The clause in SQL allows you to select records that are unique, eliminating duplicates.

For example, if you had a table of ZipRecruiter employees, and wanted to see what are all the unique job titles that currently worked at the company, you could write the following query:

ZipRecruiter SQL Interview Questions

SQL Question 4: Calculating Average Job Applicant Ratings Per Month with Window Functions

ZipRecruiter has a system where both employers and job applicants can rate each other after an interaction. You are given a dataset where each row represents a rating given by an employer to a job applicant after an interaction.

Example Input:

935445901/14/2022 00:00:00352615
501912201/18/2022 00:00:00362983
728715402/02/2022 00:00:00352614
346275202/26/2022 00:00:00323513
7456109803/03/2022 00:00:00362982

In this table, is a unique identifer for each rating, is the identifier for employers, is when the rating was given, is the identifier for job applicants, is the score out of 5 given by the employer.

Write a SQL query to find out the average rating given by employers to each applicant for each month of the year.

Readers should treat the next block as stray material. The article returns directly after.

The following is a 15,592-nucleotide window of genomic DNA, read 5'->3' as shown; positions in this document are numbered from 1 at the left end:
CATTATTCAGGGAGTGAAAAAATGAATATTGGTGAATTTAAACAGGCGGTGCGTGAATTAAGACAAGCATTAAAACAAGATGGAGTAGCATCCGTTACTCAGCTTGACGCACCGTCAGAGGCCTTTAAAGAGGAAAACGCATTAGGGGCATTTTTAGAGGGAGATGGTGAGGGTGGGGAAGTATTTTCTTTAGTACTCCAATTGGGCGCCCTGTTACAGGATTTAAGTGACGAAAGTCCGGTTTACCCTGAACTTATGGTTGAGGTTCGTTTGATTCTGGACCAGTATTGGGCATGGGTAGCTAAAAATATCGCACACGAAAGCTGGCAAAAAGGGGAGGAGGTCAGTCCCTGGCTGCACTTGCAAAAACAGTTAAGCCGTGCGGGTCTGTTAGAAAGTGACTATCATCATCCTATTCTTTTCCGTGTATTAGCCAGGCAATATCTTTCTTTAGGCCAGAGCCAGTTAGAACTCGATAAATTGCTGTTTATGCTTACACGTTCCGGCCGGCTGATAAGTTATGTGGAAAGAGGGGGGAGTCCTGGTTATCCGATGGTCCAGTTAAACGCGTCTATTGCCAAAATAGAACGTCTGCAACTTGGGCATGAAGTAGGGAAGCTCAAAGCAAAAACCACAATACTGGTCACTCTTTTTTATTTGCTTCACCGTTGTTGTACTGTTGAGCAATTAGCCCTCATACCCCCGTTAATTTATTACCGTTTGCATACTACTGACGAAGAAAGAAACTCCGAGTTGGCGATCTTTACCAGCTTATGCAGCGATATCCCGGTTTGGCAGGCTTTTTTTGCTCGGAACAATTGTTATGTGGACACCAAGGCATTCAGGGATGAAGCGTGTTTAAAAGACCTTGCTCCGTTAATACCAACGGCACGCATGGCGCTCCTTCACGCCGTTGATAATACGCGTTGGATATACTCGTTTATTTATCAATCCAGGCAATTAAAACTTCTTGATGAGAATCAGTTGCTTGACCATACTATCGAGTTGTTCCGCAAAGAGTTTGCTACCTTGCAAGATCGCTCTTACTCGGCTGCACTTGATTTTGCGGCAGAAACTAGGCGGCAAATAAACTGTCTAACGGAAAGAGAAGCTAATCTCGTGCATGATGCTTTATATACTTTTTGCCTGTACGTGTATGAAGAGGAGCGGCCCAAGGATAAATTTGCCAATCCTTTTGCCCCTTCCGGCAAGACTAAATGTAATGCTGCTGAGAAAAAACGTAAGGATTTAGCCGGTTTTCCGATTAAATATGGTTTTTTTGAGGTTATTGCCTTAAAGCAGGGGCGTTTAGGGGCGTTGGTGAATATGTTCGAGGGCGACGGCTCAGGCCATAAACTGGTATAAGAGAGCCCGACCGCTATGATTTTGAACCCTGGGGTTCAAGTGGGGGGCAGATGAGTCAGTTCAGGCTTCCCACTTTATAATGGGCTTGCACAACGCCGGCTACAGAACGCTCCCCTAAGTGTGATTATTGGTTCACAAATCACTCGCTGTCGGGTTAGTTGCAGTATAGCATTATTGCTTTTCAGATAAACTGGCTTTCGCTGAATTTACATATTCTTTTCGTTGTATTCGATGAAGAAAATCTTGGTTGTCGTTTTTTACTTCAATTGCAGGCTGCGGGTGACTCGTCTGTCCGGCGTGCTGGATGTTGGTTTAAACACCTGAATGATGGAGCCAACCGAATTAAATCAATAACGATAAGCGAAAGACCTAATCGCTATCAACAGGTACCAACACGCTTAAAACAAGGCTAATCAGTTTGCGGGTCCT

Example Output:


In this SQL query, we first extract the month from the date using the function. Then, we calculate the average rating for each applicant for each month using the function with a window defined by the clause. This gives us the average rating given by employers to each applicant for each month.

Pro Tip: Window functions are a frequent SQL interview topic, so practice all the window function problems on DataLemur

DataLemur Window Function SQL Questions

SQL Question 5: What's a correlated sub-query? How does it differ from a non-correlated sub-query?

A correlated sub-query is a sub-query that depends on the outer query and cannot be executed separately. It uses the outer query to filter or transform data by referencing a column from it, and the outer query uses the results of the inner query. In contrast, a non-correlated sub-query is independent of the outer query and can be executed on its own. It does not reference any columns from the outer query and is used to retrieve additional data needed by the outer query.

Here is an example of a correlated sub-query:

This query selects the and total sales of all ZipRecruiter customers in the sales table whose are greater than the average of their own customer group. The sub-query in this case is correlated with the outer query, as it references the column from the outer query ().